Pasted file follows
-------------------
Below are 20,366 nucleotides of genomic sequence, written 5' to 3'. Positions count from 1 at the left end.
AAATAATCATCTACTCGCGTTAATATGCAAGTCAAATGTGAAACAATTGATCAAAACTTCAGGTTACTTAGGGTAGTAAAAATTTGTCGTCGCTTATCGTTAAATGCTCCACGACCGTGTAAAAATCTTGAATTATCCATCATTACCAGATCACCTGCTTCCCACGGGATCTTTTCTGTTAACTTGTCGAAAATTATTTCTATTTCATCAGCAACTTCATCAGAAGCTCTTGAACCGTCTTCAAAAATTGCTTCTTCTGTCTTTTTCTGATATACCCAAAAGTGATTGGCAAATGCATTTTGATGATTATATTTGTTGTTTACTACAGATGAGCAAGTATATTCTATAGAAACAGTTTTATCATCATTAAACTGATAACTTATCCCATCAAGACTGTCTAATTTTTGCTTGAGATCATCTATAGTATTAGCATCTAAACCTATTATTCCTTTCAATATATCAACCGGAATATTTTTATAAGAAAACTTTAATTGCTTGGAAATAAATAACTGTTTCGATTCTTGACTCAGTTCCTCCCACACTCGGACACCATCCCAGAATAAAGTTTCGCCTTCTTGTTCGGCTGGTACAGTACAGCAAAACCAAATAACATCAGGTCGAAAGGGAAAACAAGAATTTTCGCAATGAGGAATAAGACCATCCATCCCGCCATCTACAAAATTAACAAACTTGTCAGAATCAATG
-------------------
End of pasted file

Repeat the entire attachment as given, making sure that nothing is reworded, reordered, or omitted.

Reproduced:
Below are 20,366 nucleotides of genomic sequence, written 5' to 3'. Positions count from 1 at the left end.
AAATAATCATCTACTCGCGTTAATATGCAAGTCAAATGTGAAACAATTGATCAAAACTTCAGGTTACTTAGGGTAGTAAAAATTTGTCGTCGCTTATCGTTAAATGCTCCACGACCGTGTAAAAATCTTGAATTATCCATCATTACCAGATCACCTGCTTCCCACGGGATCTTTTCTGTTAACTTGTCGAAAATTATTTCTATTTCATCAGCAACTTCATCAGAAGCTCTTGAACCGTCTTCAAAAATTGCTTCTTCTGTCTTTTTCTGATATACCCAAAAGTGATTGGCAAATGCATTTTGATGATTATATTTGTTGTTTACTACAGATGAGCAAGTATATTCTATAGAAACAGTTTTATCATCATTAAACTGATAACTTATCCCATCAAGACTGTCTAATTTTTGCTTGAGATCATCTATAGTATTAGCATCTAAACCTATTATTCCTTTCAATATATCAACCGGAATATTTTTATAAGAAAACTTTAATTGCTTGGAAATAAATAACTGTTTCGATTCTTGACTCAGTTCCTCCCACACTCGGACACCATCCCAGAATAAAGTTTCGCCTTCTTGTTCGGCTGGTACAGTACAGCAAAACCAAATAACATCAGGTCGAAAGGGAAAACAAGAATTTTCGCAATGAGGAATAAGACCATCCATCCCGCCATCTACAAAATTAACAAACTTGTCAGAATCAATG